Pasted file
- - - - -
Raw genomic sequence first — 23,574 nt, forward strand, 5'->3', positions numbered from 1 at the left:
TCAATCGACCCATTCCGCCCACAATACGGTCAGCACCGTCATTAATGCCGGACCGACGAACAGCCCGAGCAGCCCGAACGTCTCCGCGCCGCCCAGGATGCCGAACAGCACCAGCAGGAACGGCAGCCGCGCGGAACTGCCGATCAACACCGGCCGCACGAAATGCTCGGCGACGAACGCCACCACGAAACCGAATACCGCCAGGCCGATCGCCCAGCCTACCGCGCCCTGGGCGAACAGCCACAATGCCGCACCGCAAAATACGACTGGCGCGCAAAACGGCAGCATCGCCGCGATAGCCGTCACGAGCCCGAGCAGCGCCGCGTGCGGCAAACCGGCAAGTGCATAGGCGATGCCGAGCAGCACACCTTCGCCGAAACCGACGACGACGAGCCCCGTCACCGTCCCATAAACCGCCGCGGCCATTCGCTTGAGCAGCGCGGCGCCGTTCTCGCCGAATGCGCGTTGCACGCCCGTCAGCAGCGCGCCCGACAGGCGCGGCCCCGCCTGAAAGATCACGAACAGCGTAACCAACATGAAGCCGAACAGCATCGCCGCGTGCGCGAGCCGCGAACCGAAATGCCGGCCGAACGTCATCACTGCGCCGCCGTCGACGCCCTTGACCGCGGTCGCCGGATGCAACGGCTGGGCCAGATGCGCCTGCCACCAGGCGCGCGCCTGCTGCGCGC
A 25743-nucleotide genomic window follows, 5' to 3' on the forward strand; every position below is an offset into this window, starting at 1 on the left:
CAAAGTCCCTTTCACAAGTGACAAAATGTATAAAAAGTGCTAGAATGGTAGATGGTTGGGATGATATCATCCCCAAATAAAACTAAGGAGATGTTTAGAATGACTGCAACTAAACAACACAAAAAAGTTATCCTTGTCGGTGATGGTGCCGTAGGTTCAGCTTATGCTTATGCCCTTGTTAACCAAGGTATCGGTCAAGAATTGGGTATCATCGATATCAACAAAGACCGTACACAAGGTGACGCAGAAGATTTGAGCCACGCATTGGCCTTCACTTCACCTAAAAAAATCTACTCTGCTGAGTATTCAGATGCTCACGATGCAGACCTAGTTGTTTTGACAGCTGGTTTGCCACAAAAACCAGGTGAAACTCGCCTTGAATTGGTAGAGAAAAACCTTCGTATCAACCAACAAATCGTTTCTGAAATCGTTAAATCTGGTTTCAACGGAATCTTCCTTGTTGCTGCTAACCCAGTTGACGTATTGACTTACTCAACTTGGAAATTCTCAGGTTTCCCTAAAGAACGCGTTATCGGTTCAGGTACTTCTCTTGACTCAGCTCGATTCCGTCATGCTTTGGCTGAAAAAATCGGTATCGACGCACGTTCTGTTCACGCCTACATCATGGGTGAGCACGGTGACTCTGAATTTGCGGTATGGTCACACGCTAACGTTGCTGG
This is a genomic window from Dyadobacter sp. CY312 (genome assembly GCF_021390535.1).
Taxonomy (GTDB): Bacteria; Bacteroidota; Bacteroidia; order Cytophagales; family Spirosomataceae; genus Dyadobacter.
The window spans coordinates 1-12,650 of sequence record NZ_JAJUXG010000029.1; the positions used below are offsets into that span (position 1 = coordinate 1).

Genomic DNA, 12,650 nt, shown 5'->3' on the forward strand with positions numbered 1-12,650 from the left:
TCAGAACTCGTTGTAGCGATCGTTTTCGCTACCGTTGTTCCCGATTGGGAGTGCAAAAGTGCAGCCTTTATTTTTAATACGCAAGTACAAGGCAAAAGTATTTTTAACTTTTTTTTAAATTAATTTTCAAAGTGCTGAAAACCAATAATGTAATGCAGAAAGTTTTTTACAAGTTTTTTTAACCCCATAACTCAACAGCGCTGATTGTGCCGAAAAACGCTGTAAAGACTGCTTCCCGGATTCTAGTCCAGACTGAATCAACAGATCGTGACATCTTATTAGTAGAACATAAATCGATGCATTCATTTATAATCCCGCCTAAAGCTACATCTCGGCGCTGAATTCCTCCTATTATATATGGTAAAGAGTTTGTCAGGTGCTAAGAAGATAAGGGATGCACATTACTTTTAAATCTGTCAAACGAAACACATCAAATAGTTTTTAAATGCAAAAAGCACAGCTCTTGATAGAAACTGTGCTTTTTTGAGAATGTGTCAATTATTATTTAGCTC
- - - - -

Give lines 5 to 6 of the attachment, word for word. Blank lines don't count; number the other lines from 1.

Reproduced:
This is a genomic window from Dyadobacter sp. CY312 (genome assembly GCF_021390535.1).
Taxonomy (GTDB): Bacteria; Bacteroidota; Bacteroidia; order Cytophagales; family Spirosomataceae; genus Dyadobacter.